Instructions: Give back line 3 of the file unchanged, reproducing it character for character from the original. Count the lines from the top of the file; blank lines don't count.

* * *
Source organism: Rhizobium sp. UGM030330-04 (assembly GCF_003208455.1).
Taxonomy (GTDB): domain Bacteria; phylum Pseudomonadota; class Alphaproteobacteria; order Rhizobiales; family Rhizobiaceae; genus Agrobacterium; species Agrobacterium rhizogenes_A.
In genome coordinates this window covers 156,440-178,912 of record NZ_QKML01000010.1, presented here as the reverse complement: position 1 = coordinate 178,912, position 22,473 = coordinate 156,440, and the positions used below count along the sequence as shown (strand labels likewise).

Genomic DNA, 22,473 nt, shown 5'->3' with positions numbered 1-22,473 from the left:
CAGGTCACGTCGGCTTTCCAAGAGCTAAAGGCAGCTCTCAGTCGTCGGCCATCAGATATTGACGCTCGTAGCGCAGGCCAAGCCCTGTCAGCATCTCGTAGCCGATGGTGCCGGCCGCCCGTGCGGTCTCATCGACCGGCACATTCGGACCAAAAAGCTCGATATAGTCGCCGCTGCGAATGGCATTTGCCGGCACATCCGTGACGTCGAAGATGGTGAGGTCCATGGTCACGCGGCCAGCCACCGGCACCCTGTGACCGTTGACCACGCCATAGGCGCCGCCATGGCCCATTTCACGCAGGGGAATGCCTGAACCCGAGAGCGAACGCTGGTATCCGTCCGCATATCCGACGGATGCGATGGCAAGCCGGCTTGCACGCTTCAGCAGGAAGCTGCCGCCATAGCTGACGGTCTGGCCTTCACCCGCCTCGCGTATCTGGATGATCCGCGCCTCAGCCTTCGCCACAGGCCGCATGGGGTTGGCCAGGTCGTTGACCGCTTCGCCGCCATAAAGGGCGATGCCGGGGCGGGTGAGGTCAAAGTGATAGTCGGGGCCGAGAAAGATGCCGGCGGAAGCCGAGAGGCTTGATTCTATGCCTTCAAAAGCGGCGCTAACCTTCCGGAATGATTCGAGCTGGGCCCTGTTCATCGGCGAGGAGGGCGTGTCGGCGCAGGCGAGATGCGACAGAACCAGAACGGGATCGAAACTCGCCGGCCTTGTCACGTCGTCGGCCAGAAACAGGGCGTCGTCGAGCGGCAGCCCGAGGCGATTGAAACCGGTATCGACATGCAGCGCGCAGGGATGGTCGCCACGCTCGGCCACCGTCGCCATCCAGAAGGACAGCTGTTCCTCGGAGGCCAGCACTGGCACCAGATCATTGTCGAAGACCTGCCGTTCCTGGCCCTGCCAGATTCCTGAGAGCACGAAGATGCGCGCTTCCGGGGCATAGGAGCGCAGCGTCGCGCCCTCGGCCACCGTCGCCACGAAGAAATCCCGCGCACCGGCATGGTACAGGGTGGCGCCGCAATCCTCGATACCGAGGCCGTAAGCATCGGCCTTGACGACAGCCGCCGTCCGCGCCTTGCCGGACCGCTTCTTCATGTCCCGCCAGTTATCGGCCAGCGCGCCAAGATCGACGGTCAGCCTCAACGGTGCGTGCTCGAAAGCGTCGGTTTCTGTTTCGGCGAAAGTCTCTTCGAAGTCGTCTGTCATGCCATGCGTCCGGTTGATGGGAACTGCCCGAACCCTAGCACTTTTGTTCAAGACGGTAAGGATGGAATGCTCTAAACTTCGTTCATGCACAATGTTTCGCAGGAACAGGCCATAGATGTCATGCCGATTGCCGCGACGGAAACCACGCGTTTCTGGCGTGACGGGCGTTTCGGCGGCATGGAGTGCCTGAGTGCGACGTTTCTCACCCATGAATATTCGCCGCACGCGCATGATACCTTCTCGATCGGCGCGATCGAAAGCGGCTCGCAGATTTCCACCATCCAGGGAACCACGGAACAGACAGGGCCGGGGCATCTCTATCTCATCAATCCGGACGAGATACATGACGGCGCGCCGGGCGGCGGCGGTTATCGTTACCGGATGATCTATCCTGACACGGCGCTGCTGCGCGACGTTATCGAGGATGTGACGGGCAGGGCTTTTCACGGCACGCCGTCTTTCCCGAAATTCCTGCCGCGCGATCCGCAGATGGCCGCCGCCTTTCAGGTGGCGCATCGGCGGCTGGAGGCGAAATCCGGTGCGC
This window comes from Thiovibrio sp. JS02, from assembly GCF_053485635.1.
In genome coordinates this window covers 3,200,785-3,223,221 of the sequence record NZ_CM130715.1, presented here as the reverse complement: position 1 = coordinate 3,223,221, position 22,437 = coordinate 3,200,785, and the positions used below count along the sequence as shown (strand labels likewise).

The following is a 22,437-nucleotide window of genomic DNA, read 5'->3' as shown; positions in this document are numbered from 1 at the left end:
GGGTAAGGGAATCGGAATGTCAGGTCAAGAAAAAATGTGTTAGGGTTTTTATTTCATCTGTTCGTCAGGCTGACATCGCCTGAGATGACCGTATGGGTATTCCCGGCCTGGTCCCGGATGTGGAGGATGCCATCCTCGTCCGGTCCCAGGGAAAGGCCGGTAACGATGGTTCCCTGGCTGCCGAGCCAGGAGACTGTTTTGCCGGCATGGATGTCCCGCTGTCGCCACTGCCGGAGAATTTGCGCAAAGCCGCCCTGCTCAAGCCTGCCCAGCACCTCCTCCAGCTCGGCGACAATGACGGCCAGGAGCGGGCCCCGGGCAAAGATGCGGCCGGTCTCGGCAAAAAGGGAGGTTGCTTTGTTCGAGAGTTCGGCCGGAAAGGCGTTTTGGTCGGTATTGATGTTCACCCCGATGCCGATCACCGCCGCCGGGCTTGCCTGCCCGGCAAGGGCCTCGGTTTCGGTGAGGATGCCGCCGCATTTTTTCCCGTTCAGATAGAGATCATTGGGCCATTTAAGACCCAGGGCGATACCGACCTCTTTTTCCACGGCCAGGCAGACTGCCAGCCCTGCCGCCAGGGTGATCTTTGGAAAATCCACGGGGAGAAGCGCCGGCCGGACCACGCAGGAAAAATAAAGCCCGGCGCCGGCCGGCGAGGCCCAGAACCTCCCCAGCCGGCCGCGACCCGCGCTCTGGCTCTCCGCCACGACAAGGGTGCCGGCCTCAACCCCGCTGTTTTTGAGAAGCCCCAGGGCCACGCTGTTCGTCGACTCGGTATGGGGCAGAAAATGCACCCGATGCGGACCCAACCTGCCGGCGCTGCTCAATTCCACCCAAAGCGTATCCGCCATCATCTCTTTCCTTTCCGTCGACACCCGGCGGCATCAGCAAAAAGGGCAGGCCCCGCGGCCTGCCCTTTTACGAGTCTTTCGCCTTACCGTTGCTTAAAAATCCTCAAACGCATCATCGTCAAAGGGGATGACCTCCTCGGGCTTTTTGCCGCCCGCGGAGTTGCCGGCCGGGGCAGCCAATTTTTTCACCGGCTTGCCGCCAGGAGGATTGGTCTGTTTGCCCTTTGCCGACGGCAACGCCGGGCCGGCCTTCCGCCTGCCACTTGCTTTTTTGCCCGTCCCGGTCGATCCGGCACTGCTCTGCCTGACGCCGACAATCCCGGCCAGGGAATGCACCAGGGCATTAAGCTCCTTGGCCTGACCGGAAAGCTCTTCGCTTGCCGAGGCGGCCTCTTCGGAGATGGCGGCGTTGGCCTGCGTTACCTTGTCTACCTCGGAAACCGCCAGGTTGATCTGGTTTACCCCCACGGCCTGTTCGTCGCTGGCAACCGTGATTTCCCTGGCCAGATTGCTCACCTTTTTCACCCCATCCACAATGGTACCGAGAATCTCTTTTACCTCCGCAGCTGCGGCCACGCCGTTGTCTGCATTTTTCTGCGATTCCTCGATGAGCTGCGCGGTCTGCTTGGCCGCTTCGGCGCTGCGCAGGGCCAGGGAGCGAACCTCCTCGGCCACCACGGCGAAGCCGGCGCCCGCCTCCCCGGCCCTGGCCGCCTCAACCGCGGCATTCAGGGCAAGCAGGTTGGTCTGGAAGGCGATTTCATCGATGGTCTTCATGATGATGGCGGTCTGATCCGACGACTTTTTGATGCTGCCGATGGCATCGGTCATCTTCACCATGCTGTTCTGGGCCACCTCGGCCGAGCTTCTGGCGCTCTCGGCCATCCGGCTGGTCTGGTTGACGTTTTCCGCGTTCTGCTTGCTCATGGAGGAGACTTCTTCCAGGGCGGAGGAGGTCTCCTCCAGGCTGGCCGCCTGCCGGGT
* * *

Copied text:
In genome coordinates this window covers 156,440-178,912 of record NZ_QKML01000010.1, presented here as the reverse complement: position 1 = coordinate 178,912, position 22,473 = coordinate 156,440, and the positions used below count along the sequence as shown (strand labels likewise).